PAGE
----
Planning Work at Height – Part Two

Planning Work at Height – Part Two

29th June 2017

Last week we took a fairly detailed look at planning work at height and one of the issues was the importance of carrying out a risk assessment before beginning any work.  Today we’re going to take a closer look at risk assessments.  While the auditing procedure is an important aspect of work at height planning, no matter how carefully we plan, things can change on site in an instant so a dynamic risk assessment is a vital part of the procedure and will help to ensure that your original risk assessment is still accurate and up to date.

You’re probably aware that a risk assessment involves identifying risks so that you know what control measures need to be implemented in order to avoid hazards which result in harm or damage.   A dynamic risk assessment is similar to this but is a continuous process, rather than a final document.  A dynamic risk assessment is appropriate to use in a rapidly changing environment such as a building site and should be used in addition to the main risk assessment – it is not a replacement for a regular risk assessment which should still be carried out.

A dynamic risk assessment is the final stage of the risk assessment process which enables work to be carried out safely – it should be carried out by the person undertaking the work so it’s vital that this person is competent and has had the requisite training in properly assessing risks.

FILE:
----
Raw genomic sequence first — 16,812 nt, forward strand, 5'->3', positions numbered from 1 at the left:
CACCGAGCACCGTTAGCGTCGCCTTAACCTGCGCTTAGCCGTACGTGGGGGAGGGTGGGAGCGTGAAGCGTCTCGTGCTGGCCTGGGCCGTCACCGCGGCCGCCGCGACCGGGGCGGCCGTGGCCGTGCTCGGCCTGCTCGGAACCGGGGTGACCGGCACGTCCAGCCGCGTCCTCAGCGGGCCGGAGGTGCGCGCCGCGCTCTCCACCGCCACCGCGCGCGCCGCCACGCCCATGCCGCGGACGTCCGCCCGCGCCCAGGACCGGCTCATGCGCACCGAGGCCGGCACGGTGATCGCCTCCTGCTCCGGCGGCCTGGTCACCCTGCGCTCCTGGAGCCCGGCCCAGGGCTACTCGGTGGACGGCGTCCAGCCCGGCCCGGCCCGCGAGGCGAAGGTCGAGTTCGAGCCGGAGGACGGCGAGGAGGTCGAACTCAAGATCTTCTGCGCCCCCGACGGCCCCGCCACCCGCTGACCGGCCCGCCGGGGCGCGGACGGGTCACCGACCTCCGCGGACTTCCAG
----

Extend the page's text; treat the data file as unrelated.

All workers should be constantly aware of their own safety and that of their colleagues and others who may be affected by ongoing work.  They should be able to take immediate action if necessary in the interest of safety and here are some simple steps to facilitate this:

1.      Evaluate the situation/task to identify who may be at risk

2.      Select a system of work and ensure that it is safe – look at the risk versus benefit and, if appropriate proceed with the work

3.      If the system of work is not safe, introduce additional controls or select another system of work if possible

4.      Reassess systems of work and introduce further controls if required.

It’s best to keep the dynamic risk assessment simple so that anybody needing to refer to it can understand what they are looking at.  The areas that will need to cover should include:

·         The working environment – wet or windy weather leads to an increased risk of falling so the worker needs to decide whether to continue with the work

·         Type of access – is the selected means of access still possible and appropriate?

·         Asbestos and hazardous substances – if the worker encounters a hazardous substance or suspects asbestos, then he should stop work immediately and seek competent assistance

·         Fire escape – if working on a roof, can the person escape to a safe area in the event of a fire?

·         Violence and stress – if there is a risk of violence or if the work will place undue stress on the worker, the work should not continue (this is especially important for lone workers)

·         Animals, birds and vermin – nesting birds or vermin represent an additional hazard for those working on a roof so the work should be rescheduled for when the nests are empty.  Vermin such as rats or mice should be eliminated before work begins.